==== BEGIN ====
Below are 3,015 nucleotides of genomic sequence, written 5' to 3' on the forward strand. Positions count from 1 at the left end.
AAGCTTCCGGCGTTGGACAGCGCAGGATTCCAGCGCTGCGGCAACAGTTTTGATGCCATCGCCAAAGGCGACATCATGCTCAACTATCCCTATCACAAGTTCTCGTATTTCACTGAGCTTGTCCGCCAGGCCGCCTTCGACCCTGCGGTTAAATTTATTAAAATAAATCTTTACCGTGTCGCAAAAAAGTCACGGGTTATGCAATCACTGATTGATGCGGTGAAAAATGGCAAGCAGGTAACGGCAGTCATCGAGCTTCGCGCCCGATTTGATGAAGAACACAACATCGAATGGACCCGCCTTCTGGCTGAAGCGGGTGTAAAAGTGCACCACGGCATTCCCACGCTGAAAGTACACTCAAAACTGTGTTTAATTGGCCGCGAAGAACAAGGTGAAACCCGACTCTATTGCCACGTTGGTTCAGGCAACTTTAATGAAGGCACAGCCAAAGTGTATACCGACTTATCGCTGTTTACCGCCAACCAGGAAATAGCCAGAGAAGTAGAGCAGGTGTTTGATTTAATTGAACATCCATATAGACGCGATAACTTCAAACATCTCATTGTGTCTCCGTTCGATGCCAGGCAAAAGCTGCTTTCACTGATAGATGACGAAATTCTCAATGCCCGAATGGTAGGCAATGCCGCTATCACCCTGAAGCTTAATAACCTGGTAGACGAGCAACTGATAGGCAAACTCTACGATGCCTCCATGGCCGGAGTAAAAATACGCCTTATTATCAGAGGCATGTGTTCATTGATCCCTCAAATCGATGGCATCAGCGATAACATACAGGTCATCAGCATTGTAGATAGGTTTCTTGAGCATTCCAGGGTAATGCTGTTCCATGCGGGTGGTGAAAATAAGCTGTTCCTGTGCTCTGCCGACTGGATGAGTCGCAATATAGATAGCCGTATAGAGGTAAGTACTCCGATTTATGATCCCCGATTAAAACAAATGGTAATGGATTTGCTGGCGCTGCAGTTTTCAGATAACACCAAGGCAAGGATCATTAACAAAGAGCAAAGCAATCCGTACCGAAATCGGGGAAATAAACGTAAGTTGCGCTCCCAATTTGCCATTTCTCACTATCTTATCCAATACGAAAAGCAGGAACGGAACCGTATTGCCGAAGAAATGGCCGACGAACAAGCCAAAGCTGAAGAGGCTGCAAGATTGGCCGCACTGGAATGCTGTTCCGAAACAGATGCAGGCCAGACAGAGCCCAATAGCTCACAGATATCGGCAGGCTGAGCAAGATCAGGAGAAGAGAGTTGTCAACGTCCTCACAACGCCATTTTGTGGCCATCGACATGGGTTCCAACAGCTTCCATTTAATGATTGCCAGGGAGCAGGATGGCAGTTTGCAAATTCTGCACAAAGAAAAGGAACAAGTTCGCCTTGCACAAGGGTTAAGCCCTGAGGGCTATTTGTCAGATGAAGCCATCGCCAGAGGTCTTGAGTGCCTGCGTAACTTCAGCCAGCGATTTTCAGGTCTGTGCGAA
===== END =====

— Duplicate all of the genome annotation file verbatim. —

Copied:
Below are 3,015 nucleotides of genomic sequence, written 5' to 3' on the forward strand. Positions count from 1 at the left end.
AAGCTTCCGGCGTTGGACAGCGCAGGATTCCAGCGCTGCGGCAACAGTTTTGATGCCATCGCCAAAGGCGACATCATGCTCAACTATCCCTATCACAAGTTCTCGTATTTCACTGAGCTTGTCCGCCAGGCCGCCTTCGACCCTGCGGTTAAATTTATTAAAATAAATCTTTACCGTGTCGCAAAAAAGTCACGGGTTATGCAATCACTGATTGATGCGGTGAAAAATGGCAAGCAGGTAACGGCAGTCATCGAGCTTCGCGCCCGATTTGATGAAGAACACAACATCGAATGGACCCGCCTTCTGGCTGAAGCGGGTGTAAAAGTGCACCACGGCATTCCCACGCTGAAAGTACACTCAAAACTGTGTTTAATTGGCCGCGAAGAACAAGGTGAAACCCGACTCTATTGCCACGTTGGTTCAGGCAACTTTAATGAAGGCACAGCCAAAGTGTATACCGACTTATCGCTGTTTACCGCCAACCAGGAAATAGCCAGAGAAGTAGAGCAGGTGTTTGATTTAATTGAACATCCATATAGACGCGATAACTTCAAACATCTCATTGTGTCTCCGTTCGATGCCAGGCAAAAGCTGCTTTCACTGATAGATGACGAAATTCTCAATGCCCGAATGGTAGGCAATGCCGCTATCACCCTGAAGCTTAATAACCTGGTAGACGAGCAACTGATAGGCAAACTCTACGATGCCTCCATGGCCGGAGTAAAAATACGCCTTATTATCAGAGGCATGTGTTCATTGATCCCTCAAATCGATGGCATCAGCGATAACATACAGGTCATCAGCATTGTAGATAGGTTTCTTGAGCATTCCAGGGTAATGCTGTTCCATGCGGGTGGTGAAAATAAGCTGTTCCTGTGCTCTGCCGACTGGATGAGTCGCAATATAGATAGCCGTATAGAGGTAAGTACTCCGATTTATGATCCCCGATTAAAACAAATGGTAATGGATTTGCTGGCGCTGCAGTTTTCAGATAACACCAAGGCAAGGATCATTAACAAAGAGCAAAGCAATCCGTACCGAAATCGGGGAAATAAACGTAAGTTGCGCTCCCAATTTGCCATTTCTCACTATCTTATCCAATACGAAAAGCAGGAACGGAACCGTATTGCCGAAGAAATGGCCGACGAACAAGCCAAAGCTGAAGAGGCTGCAAGATTGGCCGCACTGGAATGCTGTTCCGAAACAGATGCAGGCCAGACAGAGCCCAATAGCTCACAGATATCGGCAGGCTGAGCAAGATCAGGAGAAGAGAGTTGTCAACGTCCTCACAACGCCATTTTGTGGCCATCGACATGGGTTCCAACAGCTTCCATTTAATGATTGCCAGGGAGCAGGATGGCAGTTTGCAAATTCTGCACAAAGAAAAGGAACAAGTTCGCCTTGCACAAGGGTTAAGCCCTGAGGGCTATTTGTCAGATGAAGCCATCGCCAGAGGTCTTGAGTGCCTGCGTAACTTCAGCCAGCGATTTTCAGGTCTGTGCGAA